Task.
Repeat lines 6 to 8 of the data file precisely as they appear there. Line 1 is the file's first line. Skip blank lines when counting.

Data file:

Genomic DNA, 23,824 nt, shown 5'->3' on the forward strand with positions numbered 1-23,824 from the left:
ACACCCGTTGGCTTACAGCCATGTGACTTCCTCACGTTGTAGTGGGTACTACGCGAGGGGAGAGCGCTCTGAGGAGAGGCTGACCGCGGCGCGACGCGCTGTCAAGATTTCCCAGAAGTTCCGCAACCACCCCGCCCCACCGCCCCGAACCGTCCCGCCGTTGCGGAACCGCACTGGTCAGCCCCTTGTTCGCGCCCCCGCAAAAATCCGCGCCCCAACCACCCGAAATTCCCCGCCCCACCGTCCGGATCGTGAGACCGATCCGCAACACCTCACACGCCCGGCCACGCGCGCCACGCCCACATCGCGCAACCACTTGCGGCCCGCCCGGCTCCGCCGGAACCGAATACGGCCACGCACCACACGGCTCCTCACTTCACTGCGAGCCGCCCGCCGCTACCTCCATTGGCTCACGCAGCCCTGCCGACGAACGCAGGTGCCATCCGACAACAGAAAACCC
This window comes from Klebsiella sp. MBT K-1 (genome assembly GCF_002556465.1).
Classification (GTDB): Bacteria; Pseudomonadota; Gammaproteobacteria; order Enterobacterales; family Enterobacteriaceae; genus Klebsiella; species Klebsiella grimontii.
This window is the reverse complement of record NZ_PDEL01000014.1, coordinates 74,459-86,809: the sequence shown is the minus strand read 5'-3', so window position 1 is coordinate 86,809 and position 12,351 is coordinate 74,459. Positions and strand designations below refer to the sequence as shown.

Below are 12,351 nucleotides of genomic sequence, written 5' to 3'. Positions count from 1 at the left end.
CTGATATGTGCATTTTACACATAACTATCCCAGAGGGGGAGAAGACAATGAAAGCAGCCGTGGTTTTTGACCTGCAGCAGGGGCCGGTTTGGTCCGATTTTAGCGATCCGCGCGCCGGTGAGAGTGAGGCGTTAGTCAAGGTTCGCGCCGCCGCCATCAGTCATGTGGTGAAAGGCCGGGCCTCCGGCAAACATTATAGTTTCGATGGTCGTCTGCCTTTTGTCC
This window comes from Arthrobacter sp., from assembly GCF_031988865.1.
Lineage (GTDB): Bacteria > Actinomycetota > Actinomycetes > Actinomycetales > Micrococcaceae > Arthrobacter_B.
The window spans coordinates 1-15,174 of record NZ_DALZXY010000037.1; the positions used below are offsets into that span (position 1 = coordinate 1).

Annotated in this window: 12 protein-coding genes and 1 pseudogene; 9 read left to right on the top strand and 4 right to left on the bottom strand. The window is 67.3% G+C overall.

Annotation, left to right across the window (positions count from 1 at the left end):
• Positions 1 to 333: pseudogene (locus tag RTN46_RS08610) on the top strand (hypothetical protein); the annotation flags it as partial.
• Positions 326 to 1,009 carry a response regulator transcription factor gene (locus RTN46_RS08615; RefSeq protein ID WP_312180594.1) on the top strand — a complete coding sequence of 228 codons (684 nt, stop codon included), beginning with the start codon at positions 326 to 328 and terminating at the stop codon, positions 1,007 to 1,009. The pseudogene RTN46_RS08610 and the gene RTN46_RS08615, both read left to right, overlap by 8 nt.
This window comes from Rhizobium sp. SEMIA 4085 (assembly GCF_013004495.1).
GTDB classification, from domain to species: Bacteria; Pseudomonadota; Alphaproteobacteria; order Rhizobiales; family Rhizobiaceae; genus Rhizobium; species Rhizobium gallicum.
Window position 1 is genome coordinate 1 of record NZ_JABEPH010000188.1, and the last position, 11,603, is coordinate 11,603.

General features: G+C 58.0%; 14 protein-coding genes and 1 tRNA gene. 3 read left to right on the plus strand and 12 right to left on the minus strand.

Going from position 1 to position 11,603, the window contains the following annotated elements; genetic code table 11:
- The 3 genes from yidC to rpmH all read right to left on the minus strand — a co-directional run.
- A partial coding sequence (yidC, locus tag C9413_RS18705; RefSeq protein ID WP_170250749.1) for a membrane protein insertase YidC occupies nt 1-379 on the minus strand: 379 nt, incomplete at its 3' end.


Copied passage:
Below are 12,351 nucleotides of genomic sequence, written 5' to 3'. Positions count from 1 at the left end.
CTGATATGTGCATTTTACACATAACTATCCCAGAGGGGGAGAAGACAATGAAAGCAGCCGTGGTTTTTGACCTGCAGCAGGGGCCGGTTTGGTCCGATTTTAGCGATCCGCGCGCCGGTGAGAGTGAGGCGTTAGTCAAGGTTCGCGCCGCCGCCATCAGTCATGTGGTGAAAGGCCGGGCCTCCGGCAAACATTATAGTTTCGATGGTCGTCTGCCTTTTGTCC
This window comes from Arthrobacter sp., from assembly GCF_031988865.1.